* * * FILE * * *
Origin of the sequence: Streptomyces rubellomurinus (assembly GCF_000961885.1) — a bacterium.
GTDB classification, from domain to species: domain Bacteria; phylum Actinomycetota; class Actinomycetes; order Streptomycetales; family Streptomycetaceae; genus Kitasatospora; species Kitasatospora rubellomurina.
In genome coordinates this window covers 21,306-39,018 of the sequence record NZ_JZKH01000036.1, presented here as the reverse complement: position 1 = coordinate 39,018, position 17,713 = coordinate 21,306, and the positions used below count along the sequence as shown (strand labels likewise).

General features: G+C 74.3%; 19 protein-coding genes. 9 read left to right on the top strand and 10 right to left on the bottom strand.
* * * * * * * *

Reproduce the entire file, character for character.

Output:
Origin of the sequence: Streptomyces rubellomurinus (assembly GCF_000961885.1) — a bacterium.
GTDB classification, from domain to species: domain Bacteria; phylum Actinomycetota; class Actinomycetes; order Streptomycetales; family Streptomycetaceae; genus Kitasatospora; species Kitasatospora rubellomurina.
In genome coordinates this window covers 21,306-39,018 of the sequence record NZ_JZKH01000036.1, presented here as the reverse complement: position 1 = coordinate 39,018, position 17,713 = coordinate 21,306, and the positions used below count along the sequence as shown (strand labels likewise).

General features: G+C 74.3%; 19 protein-coding genes. 9 read left to right on the top strand and 10 right to left on the bottom strand.